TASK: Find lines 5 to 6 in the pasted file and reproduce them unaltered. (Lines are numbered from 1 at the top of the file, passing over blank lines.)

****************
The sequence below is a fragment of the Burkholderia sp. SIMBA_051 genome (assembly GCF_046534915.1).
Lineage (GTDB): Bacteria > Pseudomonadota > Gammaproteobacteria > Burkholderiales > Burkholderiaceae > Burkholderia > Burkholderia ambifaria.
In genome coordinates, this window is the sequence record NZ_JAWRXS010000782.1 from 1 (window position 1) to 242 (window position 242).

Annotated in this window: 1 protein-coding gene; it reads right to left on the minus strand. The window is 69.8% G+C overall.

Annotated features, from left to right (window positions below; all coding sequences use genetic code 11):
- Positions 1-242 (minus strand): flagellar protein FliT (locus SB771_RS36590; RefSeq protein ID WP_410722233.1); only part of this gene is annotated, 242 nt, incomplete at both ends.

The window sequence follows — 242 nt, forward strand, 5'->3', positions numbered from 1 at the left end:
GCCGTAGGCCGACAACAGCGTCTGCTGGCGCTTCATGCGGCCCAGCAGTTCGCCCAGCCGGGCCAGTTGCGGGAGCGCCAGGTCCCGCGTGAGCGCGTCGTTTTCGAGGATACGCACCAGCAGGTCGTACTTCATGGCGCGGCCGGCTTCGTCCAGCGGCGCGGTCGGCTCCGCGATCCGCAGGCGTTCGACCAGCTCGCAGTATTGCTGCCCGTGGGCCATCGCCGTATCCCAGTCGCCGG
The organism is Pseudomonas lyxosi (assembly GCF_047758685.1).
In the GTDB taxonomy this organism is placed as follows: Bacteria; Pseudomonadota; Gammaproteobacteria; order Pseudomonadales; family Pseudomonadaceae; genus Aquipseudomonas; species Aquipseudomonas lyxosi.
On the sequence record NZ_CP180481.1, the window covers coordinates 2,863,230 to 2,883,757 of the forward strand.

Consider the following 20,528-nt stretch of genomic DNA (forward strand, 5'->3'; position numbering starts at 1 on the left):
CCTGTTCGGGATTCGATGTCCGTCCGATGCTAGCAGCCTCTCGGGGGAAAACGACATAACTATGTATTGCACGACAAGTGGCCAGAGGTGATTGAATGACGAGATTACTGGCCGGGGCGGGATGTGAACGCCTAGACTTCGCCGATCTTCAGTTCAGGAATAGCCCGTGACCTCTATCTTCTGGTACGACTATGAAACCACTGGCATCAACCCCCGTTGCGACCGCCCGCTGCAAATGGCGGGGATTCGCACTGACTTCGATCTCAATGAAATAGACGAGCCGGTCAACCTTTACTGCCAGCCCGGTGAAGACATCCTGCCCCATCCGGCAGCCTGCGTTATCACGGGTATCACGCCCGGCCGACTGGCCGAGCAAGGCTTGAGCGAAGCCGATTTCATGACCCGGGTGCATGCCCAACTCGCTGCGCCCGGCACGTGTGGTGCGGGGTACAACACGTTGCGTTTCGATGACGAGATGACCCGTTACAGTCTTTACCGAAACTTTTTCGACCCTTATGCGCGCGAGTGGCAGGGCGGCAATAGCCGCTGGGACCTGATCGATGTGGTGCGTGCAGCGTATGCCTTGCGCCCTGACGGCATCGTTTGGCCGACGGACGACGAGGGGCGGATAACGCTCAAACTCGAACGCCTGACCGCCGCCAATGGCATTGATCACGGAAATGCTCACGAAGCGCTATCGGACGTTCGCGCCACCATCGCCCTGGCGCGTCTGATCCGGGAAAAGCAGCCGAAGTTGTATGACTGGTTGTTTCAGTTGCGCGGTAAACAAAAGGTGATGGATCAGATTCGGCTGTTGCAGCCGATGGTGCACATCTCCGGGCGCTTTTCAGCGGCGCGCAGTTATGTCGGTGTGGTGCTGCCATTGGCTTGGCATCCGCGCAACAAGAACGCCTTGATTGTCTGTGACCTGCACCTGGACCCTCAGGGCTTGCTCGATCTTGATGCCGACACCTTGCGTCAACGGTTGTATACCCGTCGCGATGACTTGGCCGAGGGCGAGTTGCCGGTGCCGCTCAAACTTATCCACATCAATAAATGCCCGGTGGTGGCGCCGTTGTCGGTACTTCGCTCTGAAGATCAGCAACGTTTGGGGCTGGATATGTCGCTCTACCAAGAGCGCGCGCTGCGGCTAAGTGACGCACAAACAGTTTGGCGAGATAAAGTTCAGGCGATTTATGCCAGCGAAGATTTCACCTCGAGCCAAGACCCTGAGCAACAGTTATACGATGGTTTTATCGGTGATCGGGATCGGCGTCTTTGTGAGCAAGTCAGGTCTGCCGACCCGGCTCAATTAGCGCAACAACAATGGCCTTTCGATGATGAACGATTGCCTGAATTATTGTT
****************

Annotated features, from left to right (window positions below; all coding sequences use genetic code 11):
- Positions 1-242 (minus strand): flagellar protein FliT (locus SB771_RS36590; RefSeq protein ID WP_410722233.1); only part of this gene is annotated, 242 nt, incomplete at both ends.